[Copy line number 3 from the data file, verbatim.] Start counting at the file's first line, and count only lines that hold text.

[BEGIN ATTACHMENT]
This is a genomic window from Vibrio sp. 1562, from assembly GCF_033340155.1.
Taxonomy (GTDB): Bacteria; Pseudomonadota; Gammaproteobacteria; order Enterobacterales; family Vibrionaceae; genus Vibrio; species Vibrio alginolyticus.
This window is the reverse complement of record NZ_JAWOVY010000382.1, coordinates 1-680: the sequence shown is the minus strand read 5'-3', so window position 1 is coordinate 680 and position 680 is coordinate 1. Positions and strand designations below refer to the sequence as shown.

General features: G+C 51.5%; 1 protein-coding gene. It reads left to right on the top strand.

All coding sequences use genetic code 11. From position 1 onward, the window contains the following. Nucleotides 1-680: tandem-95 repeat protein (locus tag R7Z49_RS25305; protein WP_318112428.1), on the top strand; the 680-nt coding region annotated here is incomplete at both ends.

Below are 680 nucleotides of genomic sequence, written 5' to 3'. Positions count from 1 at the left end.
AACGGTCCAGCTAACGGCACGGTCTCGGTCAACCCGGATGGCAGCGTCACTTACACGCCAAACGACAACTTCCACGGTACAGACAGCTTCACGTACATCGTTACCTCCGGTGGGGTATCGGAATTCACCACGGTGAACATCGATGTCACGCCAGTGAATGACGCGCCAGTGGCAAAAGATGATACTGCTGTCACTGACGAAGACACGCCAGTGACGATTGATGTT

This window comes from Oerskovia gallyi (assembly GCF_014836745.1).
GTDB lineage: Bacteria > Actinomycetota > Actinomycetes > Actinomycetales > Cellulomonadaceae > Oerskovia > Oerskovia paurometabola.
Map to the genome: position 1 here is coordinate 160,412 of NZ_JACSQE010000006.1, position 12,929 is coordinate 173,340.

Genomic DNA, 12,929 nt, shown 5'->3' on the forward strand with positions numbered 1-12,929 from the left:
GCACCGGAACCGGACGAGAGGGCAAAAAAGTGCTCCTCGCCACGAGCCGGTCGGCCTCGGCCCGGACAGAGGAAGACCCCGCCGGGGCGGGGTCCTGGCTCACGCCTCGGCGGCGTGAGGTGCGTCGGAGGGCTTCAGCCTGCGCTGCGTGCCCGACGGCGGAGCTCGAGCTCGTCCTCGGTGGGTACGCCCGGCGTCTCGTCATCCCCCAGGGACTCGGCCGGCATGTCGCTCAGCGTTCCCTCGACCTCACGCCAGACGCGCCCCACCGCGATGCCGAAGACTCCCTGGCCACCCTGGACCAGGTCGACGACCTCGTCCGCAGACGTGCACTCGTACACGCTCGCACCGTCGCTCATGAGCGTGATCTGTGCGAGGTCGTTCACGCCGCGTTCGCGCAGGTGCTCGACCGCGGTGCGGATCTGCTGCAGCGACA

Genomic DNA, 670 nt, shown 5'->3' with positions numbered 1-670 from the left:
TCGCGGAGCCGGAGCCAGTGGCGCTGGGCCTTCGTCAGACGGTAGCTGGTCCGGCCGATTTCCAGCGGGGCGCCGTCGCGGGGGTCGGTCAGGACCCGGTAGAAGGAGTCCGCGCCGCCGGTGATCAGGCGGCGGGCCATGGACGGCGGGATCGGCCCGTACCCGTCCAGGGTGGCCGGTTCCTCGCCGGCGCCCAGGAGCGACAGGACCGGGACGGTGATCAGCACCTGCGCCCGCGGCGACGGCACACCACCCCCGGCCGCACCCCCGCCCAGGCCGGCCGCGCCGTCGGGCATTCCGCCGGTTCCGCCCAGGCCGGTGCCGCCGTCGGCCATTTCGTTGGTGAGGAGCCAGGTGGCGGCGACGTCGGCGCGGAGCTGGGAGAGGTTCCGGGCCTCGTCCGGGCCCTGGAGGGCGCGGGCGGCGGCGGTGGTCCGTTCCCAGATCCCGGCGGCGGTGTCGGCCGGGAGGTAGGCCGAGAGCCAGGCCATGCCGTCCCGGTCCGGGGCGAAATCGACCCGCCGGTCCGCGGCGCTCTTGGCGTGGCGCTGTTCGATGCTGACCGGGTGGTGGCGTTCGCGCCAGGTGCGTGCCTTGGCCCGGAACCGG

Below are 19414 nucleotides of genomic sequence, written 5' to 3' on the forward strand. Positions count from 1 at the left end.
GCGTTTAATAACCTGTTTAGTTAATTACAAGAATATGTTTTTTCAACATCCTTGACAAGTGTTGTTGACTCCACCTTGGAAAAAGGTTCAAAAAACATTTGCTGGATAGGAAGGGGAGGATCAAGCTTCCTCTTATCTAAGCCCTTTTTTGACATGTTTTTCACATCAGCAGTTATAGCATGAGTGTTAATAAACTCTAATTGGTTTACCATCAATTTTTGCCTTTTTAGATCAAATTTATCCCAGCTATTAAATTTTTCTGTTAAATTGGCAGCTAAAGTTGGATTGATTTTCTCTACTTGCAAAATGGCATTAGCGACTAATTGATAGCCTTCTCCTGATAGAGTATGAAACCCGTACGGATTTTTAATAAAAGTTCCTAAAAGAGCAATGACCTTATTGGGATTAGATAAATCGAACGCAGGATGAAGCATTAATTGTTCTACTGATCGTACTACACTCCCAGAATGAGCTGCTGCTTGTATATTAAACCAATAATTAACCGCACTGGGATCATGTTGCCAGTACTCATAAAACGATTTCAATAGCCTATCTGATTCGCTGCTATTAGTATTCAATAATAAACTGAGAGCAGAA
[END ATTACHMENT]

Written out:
This window is the reverse complement of record NZ_JAWOVY010000382.1, coordinates 1-680: the sequence shown is the minus strand read 5'-3', so window position 1 is coordinate 680 and position 680 is coordinate 1. Positions and strand designations below refer to the sequence as shown.